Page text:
Saturday, 18 September 2010

Tall, attractive, left-handed man with tidy home wanted.

Cor, what a nerve! The indignation in the voices of the people answering the radio interviewer’s question was palpable:

“I’d prefer not to say”
“That’s confidential!”
“It’s not appropriate to discuss that”
“I’m not prepared to tell you”

Is money the great taboo?
What topic had Daniel Finkelstein probed them about for his programme Can Pay Will Pay

That brazen broadcaster had the nerve, the sheer bare-faced gall to accost complete strangers - and ask them how much they earned. 

The responses that could be broadcast consisted of polite but firm refusals.
Why is money such a great taboo? 
Actually, as DF pointed out, it’s the great British taboo. A Polish girl was quite happy to reveal all and was shocked by the anal Brits’ secrecy over the size of their pay packets.
Here are 10 fascinating facts about people’s earnings that you always wanted to know but were afraid to ask:
  1.       The UK earnings average is just under £26,000 p.a.
  2.       Most people earn between 15k-35k
  3.       If you earn over £51,000 you’re in the top 10%
  4.       Women make up the majority of the paid less group
  5.       Ethnic minority groups and people with disabilities are overrepresented in the low earners group
  6.       Taller people earn more  than shorter people (an extra inch of height results in an extra 2.5% of earnings)!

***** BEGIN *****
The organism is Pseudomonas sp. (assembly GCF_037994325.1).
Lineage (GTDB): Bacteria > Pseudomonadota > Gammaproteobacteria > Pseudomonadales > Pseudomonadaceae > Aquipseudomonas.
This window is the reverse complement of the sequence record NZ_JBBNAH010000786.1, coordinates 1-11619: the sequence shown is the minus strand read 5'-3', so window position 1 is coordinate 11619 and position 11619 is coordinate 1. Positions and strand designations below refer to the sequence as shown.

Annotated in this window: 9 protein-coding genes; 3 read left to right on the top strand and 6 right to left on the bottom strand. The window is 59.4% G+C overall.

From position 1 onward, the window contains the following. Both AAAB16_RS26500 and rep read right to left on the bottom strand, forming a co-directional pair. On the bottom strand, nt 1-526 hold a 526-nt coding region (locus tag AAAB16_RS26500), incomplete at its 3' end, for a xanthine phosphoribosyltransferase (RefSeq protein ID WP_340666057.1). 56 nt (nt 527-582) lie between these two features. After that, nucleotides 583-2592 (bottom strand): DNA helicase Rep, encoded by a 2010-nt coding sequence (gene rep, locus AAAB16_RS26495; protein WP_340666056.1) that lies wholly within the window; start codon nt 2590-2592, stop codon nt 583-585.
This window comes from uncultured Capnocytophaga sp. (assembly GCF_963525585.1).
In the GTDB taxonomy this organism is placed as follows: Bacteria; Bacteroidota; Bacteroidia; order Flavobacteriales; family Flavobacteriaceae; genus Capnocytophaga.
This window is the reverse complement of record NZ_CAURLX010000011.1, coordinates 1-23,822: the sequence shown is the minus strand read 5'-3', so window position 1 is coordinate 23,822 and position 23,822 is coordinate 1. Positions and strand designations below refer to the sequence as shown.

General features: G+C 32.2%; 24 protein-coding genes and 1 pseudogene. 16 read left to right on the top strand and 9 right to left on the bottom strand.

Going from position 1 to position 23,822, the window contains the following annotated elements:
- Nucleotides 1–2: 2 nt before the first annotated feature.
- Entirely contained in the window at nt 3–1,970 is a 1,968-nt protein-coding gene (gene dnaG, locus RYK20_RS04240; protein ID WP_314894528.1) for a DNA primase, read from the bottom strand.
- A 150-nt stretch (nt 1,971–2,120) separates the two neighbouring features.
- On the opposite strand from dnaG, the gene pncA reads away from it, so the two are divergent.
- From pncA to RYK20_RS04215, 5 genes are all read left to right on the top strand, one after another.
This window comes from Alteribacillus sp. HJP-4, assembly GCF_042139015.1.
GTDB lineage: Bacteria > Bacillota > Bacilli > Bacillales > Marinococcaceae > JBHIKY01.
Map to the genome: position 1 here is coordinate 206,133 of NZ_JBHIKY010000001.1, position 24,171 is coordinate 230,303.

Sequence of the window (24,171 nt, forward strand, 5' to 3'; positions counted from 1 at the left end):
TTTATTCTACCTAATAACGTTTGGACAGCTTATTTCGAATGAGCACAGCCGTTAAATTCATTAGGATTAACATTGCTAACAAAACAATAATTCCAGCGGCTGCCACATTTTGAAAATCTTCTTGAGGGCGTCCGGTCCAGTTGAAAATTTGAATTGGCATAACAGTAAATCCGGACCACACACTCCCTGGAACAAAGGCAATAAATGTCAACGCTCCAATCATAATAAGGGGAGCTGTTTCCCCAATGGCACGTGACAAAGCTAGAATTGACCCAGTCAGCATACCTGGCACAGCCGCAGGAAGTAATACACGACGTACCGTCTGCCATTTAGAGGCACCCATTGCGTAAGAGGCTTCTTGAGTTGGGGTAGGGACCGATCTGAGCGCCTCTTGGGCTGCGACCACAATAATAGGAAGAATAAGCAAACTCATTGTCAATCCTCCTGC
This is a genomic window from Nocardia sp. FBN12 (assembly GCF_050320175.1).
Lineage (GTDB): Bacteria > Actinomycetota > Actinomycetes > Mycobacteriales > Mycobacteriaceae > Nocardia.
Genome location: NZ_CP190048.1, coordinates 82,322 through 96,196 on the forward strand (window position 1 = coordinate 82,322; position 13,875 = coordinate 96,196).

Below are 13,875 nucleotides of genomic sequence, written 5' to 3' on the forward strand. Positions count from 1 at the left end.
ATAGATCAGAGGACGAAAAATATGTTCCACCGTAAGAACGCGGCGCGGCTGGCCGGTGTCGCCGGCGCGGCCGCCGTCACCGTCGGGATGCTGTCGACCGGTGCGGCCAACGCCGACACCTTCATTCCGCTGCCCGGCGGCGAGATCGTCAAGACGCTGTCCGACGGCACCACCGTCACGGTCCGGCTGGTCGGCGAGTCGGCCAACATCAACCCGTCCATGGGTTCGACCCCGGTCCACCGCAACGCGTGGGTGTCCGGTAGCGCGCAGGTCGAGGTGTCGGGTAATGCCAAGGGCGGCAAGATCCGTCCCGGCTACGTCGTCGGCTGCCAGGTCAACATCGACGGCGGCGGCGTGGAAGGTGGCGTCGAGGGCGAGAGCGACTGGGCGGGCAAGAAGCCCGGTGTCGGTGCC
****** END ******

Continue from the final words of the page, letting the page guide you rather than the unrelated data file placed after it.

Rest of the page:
7.       Ugly people earn 10-20% less than the average
  8.       People with tidy homes earn more than messier people
  9.       Lesbians earn more than heterosexual women while gay men earn less than heterosexual men
  10.          Left handed people earn more than right handed
So if you’re a short, ugly, right-handed, messy, heterosexual woman from an ethnic minority group your pay-prospects don’t look too good. But one consolation is you’ll probably hush up your low pay. Unless you’re Polish of course….

One research finding that might console the low paid is that you’ll only be unhappy about your low pay if you discover that someone is earning more. Relative earnings, rather than absolute earnings, are what make people happy, apparently. Perhaps that explains the pay-talk taboo. If someone else is earning more, we'd just rather not know thank you very much.

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